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Abstract: “In the first part of this thesis, we present a case study on successfully verifying the Linux USB BP keyboard driver. Our verification approach is (a) sound, (b) takes into account dynamic memory allocation, complex API rules and concurrency, and (c) is applied on a real kernel driver which was not written with verification in mind. We employ VeriFast, a software verifier based on separation logic. Besides showing that it is possible to verify this device driver, we identify the parts where the verification went smoothly and the parts where the verification approach requires further research to be carried out.

In the second part of this thesis, we present a program verification approach that uses an input/output style of reasoning. It can be applied both to programs that perform input/output, and programs that do not but instead manipulate memory. The approach is sound, modular, compositional (I/O actions can be defined on top of other actions) and supports concurrency. It uses Petri nets and separation logic. We have implemented the approach, both for programs that do and do not perform I/O, in the VeriFast verifier and sketched how it can be implemented in the Iris framework for programs that perform I/O.”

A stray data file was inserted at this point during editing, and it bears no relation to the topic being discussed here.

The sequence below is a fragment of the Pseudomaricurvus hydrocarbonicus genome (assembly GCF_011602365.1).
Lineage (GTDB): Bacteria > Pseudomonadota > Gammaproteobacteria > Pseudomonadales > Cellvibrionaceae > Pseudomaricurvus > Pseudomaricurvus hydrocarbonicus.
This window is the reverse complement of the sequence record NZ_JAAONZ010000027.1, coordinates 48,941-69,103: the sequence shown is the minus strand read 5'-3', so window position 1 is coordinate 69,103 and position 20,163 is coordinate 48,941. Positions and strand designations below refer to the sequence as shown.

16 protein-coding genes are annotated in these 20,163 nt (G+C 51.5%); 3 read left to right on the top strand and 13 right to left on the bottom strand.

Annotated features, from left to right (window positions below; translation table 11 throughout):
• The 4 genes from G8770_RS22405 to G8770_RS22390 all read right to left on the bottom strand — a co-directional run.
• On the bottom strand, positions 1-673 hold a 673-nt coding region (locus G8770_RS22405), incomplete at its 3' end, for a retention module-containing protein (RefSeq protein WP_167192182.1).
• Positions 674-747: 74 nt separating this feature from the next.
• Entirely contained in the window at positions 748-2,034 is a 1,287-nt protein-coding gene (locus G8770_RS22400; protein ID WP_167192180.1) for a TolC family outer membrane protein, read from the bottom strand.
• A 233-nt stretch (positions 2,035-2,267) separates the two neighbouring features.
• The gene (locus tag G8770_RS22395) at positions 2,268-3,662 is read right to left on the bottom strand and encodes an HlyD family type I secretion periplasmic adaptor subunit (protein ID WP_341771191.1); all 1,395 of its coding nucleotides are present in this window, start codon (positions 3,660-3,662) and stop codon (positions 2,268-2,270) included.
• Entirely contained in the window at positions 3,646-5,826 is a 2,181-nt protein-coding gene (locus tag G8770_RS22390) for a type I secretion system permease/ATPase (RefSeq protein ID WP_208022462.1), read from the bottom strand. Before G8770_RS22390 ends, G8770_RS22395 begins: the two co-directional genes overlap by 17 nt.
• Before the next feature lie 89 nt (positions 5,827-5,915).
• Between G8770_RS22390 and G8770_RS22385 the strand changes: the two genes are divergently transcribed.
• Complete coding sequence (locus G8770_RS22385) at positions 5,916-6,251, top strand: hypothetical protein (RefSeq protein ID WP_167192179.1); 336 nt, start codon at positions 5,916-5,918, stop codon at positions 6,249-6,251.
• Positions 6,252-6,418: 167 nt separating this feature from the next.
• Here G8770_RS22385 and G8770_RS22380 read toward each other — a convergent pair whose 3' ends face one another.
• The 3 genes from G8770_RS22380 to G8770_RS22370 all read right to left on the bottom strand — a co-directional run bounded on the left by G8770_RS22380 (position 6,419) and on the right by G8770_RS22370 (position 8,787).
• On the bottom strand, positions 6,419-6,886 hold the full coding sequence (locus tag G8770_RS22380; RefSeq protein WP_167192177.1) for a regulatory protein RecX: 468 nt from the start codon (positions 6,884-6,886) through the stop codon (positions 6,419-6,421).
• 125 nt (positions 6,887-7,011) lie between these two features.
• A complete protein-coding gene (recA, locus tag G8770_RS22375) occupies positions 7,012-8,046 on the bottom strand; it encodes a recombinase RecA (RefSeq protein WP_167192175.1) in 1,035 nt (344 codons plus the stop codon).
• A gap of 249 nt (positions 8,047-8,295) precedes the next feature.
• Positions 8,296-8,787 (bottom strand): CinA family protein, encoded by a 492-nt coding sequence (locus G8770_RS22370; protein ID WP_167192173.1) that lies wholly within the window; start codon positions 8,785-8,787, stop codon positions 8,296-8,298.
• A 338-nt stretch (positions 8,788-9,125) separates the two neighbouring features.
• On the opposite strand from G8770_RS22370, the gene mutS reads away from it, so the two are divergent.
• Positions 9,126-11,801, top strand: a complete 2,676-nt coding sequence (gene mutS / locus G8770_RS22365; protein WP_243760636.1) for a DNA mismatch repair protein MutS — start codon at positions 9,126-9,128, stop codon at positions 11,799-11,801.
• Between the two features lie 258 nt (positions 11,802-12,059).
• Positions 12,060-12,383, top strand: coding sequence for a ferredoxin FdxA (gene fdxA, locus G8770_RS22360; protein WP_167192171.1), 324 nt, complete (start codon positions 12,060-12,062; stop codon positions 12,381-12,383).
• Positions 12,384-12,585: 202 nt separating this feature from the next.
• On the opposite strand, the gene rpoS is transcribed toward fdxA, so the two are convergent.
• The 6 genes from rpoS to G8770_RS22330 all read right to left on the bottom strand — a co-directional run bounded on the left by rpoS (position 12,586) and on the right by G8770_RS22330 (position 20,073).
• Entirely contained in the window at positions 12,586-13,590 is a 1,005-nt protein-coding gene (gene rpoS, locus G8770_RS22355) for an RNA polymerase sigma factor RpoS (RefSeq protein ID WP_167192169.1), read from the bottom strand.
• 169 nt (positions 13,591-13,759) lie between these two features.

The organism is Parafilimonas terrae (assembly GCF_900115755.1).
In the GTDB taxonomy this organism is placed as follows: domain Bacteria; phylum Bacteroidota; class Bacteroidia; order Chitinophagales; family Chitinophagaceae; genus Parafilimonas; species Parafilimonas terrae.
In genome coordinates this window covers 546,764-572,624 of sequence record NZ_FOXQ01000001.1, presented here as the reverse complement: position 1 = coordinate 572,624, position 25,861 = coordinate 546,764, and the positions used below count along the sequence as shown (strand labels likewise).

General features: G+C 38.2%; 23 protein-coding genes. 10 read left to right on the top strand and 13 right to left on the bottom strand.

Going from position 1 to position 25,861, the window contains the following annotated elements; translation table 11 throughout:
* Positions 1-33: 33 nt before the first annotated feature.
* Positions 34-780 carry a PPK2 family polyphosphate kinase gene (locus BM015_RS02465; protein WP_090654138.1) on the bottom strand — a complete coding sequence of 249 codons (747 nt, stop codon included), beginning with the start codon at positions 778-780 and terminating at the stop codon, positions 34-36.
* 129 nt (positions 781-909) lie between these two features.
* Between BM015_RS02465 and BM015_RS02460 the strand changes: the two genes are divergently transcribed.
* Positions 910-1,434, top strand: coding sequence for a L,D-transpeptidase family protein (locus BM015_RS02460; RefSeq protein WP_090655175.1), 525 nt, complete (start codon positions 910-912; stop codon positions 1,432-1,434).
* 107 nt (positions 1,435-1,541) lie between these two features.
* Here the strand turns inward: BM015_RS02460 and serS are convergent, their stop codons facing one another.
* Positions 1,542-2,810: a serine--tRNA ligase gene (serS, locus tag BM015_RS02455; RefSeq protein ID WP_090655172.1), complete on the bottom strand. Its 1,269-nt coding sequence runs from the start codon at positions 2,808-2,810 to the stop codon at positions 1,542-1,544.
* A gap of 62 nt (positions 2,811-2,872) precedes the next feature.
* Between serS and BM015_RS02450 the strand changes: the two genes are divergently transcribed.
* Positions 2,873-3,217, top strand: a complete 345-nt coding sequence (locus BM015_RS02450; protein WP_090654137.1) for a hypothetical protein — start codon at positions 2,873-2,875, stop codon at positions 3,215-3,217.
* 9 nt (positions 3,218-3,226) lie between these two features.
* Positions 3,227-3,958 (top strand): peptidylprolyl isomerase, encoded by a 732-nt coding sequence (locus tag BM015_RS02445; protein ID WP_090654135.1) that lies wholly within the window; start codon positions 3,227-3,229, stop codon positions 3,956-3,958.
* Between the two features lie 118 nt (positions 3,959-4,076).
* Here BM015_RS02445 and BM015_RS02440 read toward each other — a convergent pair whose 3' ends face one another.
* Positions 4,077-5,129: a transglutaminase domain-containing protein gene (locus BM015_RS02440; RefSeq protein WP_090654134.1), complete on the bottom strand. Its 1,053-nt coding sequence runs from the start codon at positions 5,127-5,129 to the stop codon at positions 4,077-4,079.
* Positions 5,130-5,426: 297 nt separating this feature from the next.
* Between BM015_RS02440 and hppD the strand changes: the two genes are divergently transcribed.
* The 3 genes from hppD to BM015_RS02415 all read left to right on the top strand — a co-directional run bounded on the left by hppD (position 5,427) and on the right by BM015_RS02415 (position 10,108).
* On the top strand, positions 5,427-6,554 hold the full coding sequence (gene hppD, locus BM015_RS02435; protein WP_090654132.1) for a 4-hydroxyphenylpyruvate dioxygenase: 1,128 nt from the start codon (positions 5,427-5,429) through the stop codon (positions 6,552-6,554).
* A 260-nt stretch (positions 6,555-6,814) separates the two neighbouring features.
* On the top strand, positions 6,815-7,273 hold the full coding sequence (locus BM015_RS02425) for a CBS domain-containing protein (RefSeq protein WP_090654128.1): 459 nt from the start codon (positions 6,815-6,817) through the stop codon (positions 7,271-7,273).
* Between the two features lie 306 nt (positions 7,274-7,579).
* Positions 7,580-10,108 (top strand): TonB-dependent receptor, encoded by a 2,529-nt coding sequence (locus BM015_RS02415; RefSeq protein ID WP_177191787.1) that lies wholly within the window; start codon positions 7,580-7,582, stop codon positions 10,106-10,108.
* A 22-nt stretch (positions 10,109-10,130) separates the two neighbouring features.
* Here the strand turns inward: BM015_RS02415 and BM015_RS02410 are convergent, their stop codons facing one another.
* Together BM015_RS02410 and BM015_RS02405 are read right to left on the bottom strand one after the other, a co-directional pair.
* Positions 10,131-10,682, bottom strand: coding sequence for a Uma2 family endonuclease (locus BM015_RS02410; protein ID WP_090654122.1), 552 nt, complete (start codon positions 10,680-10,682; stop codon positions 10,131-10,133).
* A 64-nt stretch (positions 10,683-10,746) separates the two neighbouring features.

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    One reason I kept this is the section on I/O verification. Most verifications mention they don’t include I/O. That’s usually a small component, too, that can be verified in isolation if it’s designed right. So, I started looking for more work on that so people could use one set of techniques on computation, another on I/O, and then integrate. Also, petri nets and separation logic have long history with a number of tools/projects to support anyone building on them.